An exploration of “what it would have been like to be [in Paris] under the German Occupation during the Second World War.”
The City of Light passed the war years in a period of sustained urban anxiety, when lives were constantly disrupted and fear reigned. France’s army, “the uninspired being led by the incompetent,” surrendered to the Nazis in June 1940. Rosbottom (Arts and Humanities, French and European Studies/Amherst Coll.) explains the interactions of the French and their occupiers in a way that illuminates their separate miseries. He makes us see that we can never judge those who lived during the occupation just because we know the outcome. If you think you might live the rest of your life under Nazi control, you do everything you can just to survive, feed your family and not get arrested. Who can judge what is accommodation, appeasement, acceptance, collaboration or treason? When they moved in, the Germans requisitioned all automobiles, rationed food, established curfews and cut back on power. The French police were merely German puppets, responsible for nearly 90 percent of the Jewish arrests. The members of the Vichy government were equally reviled. The author attentively includes German and French letters and journals that explain the loneliness, desperation and the very French way of getting by. Both during and after the war, the French seemed to be highly prone to denouncing their fellow resistors, neighbors, friends and family, but the Resistance was nothing like we’re shown in many popular portrayals. Instead, there was mostly quiet defiance, such as whistling when Nazis trooped by or printing anti-German and anti-Vichy tracts. The Resistance was only truly effective the few days before and after D-Day. Otherwise, the foolhardy deeds of a few young, disorganized men brought brutal reprisals and misery.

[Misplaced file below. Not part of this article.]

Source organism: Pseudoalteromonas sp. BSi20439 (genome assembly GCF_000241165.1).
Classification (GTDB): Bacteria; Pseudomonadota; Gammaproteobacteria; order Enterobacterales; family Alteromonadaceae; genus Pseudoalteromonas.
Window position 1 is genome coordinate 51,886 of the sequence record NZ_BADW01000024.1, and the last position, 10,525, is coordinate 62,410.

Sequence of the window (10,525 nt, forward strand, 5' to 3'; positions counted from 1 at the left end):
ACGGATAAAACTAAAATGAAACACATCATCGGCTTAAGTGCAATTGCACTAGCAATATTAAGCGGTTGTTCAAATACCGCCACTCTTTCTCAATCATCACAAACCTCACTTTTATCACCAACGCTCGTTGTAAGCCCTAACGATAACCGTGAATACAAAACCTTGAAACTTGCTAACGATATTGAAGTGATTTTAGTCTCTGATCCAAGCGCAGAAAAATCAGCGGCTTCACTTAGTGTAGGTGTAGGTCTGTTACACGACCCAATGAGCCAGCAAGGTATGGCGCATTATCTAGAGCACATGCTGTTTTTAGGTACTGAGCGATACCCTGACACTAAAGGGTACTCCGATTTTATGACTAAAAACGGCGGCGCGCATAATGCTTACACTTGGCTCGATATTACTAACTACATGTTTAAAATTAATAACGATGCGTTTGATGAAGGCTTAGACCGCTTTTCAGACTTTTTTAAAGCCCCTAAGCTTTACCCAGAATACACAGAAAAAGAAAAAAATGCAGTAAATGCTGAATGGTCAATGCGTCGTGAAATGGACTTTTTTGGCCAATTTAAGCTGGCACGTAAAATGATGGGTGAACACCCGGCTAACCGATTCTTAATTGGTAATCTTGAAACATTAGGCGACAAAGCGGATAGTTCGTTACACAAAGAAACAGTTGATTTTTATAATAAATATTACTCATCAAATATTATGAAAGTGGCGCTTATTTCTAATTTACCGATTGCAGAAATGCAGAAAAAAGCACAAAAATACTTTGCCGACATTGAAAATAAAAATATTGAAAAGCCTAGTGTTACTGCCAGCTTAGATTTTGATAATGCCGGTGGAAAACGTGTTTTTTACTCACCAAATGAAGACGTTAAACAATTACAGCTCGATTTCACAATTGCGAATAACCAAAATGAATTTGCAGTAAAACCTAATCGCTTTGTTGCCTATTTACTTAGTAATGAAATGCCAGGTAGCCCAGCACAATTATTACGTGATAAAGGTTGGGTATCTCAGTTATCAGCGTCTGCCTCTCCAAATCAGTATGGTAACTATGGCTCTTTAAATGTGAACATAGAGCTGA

A profound historical portrait of Paris for anyone who loves the city.